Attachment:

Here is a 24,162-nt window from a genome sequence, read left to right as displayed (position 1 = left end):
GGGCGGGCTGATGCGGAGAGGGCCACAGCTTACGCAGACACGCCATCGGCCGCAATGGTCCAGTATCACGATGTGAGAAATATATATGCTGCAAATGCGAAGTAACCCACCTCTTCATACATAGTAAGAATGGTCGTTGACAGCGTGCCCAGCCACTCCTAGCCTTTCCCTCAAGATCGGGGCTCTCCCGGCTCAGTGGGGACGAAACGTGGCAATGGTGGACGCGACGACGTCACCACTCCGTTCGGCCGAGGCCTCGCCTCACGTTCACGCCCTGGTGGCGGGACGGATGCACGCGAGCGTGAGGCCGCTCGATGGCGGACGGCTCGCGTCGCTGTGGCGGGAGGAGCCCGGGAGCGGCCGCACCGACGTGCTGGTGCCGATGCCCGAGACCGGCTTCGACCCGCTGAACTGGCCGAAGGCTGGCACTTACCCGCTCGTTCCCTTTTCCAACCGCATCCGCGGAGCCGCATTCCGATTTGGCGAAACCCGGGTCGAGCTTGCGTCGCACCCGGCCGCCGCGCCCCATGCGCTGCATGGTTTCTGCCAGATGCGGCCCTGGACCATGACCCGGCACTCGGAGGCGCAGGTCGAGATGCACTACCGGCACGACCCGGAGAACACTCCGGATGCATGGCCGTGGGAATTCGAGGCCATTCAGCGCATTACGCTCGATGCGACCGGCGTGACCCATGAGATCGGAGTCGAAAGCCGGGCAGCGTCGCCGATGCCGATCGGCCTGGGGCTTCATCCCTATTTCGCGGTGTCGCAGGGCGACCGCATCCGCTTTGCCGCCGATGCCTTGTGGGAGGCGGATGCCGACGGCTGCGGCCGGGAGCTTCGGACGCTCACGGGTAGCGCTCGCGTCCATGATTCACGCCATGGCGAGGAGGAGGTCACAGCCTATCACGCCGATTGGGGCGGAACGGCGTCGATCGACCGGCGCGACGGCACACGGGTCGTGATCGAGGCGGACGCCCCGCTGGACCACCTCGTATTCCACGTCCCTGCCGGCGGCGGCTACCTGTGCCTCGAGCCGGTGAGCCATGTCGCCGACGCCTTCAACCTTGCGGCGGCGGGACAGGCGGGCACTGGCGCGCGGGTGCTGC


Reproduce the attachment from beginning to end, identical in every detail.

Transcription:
Here is a 24,162-nt window from a genome sequence, read left to right as displayed (position 1 = left end):
GGGCGGGCTGATGCGGAGAGGGCCACAGCTTACGCAGACACGCCATCGGCCGCAATGGTCCAGTATCACGATGTGAGAAATATATATGCTGCAAATGCGAAGTAACCCACCTCTTCATACATAGTAAGAATGGTCGTTGACAGCGTGCCCAGCCACTCCTAGCCTTTCCCTCAAGATCGGGGCTCTCCCGGCTCAGTGGGGACGAAACGTGGCAATGGTGGACGCGACGACGTCACCACTCCGTTCGGCCGAGGCCTCGCCTCACGTTCACGCCCTGGTGGCGGGACGGATGCACGCGAGCGTGAGGCCGCTCGATGGCGGACGGCTCGCGTCGCTGTGGCGGGAGGAGCCCGGGAGCGGCCGCACCGACGTGCTGGTGCCGATGCCCGAGACCGGCTTCGACCCGCTGAACTGGCCGAAGGCTGGCACTTACCCGCTCGTTCCCTTTTCCAACCGCATCCGCGGAGCCGCATTCCGATTTGGCGAAACCCGGGTCGAGCTTGCGTCGCACCCGGCCGCCGCGCCCCATGCGCTGCATGGTTTCTGCCAGATGCGGCCCTGGACCATGACCCGGCACTCGGAGGCGCAGGTCGAGATGCACTACCGGCACGACCCGGAGAACACTCCGGATGCATGGCCGTGGGAATTCGAGGCCATTCAGCGCATTACGCTCGATGCGACCGGCGTGACCCATGAGATCGGAGTCGAAAGCCGGGCAGCGTCGCCGATGCCGATCGGCCTGGGGCTTCATCCCTATTTCGCGGTGTCGCAGGGCGACCGCATCCGCTTTGCCGCCGATGCCTTGTGGGAGGCGGATGCCGACGGCTGCGGCCGGGAGCTTCGGACGCTCACGGGTAGCGCTCGCGTCCATGATTCACGCCATGGCGAGGAGGAGGTCACAGCCTATCACGCCGATTGGGGCGGAACGGCGTCGATCGACCGGCGCGACGGCACACGGGTCGTGATCGAGGCGGACGCCCCGCTGGACCACCTCGTATTCCACGTCCCTGCCGGCGGCGGCTACCTGTGCCTCGAGCCGGTGAGCCATGTCGCCGACGCCTTCAACCTTGCGGCGGCGGGACAGGCGGGCACTGGCGCGCGGGTGCTGC